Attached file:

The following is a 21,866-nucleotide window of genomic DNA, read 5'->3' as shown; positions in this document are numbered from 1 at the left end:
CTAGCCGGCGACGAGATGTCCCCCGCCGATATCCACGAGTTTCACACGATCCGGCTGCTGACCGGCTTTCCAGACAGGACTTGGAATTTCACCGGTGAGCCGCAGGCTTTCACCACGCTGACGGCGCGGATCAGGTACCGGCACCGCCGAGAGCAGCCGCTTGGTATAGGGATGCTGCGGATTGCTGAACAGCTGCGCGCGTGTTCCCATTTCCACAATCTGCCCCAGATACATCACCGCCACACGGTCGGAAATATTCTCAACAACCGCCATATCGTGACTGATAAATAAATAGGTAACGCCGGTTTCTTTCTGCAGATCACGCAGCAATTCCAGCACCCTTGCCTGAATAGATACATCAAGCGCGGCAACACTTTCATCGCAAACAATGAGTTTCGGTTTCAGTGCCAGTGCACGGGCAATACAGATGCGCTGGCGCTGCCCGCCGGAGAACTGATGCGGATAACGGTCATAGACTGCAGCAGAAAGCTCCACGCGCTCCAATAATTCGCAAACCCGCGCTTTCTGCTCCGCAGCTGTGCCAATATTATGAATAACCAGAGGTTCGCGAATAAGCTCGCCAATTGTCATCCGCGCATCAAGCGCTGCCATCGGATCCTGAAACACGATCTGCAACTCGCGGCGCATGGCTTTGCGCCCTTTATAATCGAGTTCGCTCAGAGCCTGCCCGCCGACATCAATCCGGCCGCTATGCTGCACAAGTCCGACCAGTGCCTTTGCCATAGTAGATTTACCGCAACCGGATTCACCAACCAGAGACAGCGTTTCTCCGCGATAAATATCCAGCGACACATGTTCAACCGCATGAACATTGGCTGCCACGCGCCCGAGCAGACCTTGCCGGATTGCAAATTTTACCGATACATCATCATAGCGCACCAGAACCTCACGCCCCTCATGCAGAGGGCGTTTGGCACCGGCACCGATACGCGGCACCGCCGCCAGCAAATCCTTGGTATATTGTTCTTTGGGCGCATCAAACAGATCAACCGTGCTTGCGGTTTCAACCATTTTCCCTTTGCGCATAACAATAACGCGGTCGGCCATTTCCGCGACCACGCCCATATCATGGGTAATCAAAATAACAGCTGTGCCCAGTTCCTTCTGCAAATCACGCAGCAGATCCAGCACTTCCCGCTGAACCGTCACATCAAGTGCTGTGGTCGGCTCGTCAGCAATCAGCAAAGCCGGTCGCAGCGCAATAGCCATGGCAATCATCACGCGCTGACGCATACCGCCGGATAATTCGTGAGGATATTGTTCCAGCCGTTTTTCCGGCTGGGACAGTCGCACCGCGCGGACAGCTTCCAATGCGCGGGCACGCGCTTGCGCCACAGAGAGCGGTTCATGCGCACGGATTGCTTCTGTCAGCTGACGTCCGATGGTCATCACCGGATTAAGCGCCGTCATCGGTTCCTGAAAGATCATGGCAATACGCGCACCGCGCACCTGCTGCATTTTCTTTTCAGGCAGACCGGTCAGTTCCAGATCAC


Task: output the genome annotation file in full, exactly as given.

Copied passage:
The following is a 21,866-nucleotide window of genomic DNA, read 5'->3' as shown; positions in this document are numbered from 1 at the left end:
CTAGCCGGCGACGAGATGTCCCCCGCCGATATCCACGAGTTTCACACGATCCGGCTGCTGACCGGCTTTCCAGACAGGACTTGGAATTTCACCGGTGAGCCGCAGGCTTTCACCACGCTGACGGCGCGGATCAGGTACCGGCACCGCCGAGAGCAGCCGCTTGGTATAGGGATGCTGCGGATTGCTGAACAGCTGCGCGCGTGTTCCCATTTCCACAATCTGCCCCAGATACATCACCGCCACACGGTCGGAAATATTCTCAACAACCGCCATATCGTGACTGATAAATAAATAGGTAACGCCGGTTTCTTTCTGCAGATCACGCAGCAATTCCAGCACCCTTGCCTGAATAGATACATCAAGCGCGGCAACACTTTCATCGCAAACAATGAGTTTCGGTTTCAGTGCCAGTGCACGGGCAATACAGATGCGCTGGCGCTGCCCGCCGGAGAACTGATGCGGATAACGGTCATAGACTGCAGCAGAAAGCTCCACGCGCTCCAATAATTCGCAAACCCGCGCTTTCTGCTCCGCAGCTGTGCCAATATTATGAATAACCAGAGGTTCGCGAATAAGCTCGCCAATTGTCATCCGCGCATCAAGCGCTGCCATCGGATCCTGAAACACGATCTGCAACTCGCGGCGCATGGCTTTGCGCCCTTTATAATCGAGTTCGCTCAGAGCCTGCCCGCCGACATCAATCCGGCCGCTATGCTGCACAAGTCCGACCAGTGCCTTTGCCATAGTAGATTTACCGCAACCGGATTCACCAACCAGAGACAGCGTTTCTCCGCGATAAATATCCAGCGACACATGTTCAACCGCATGAACATTGGCTGCCACGCGCCCGAGCAGACCTTGCCGGATTGCAAATTTTACCGATACATCATCATAGCGCACCAGAACCTCACGCCCCTCATGCAGAGGGCGTTTGGCACCGGCACCGATACGCGGCACCGCCGCCAGCAAATCCTTGGTATATTGTTCTTTGGGCGCATCAAACAGATCAACCGTGCTTGCGGTTTCAACCATTTTCCCTTTGCGCATAACAATAACGCGGTCGGCCATTTCCGCGACCACGCCCATATCATGGGTAATCAAAATAACAGCTGTGCCCAGTTCCTTCTGCAAATCACGCAGCAGATCCAGCACTTCCCGCTGAACCGTCACATCAAGTGCTGTGGTCGGCTCGTCAGCAATCAGCAAAGCCGGTCGCAGCGCAATAGCCATGGCAATCATCACGCGCTGACGCATACCGCCGGATAATTCGTGAGGATATTGTTCCAGCCGTTTTTCCGGCTGGGACAGTCGCACCGCGCGGACAGCTTCCAATGCGCGGGCACGCGCTTGCGCCACAGAGAGCGGTTCATGCGCACGGATTGCTTCTGTCAGCTGACGTCCGATGGTCATCACCGGATTAAGCGCCGTCATCGGTTCCTGAAAGATCATGGCAATACGCGCACCGCGCACCTGCTGCATTTTCTTTTCAGGCAGACCGGTCAGTTCCAGATCAC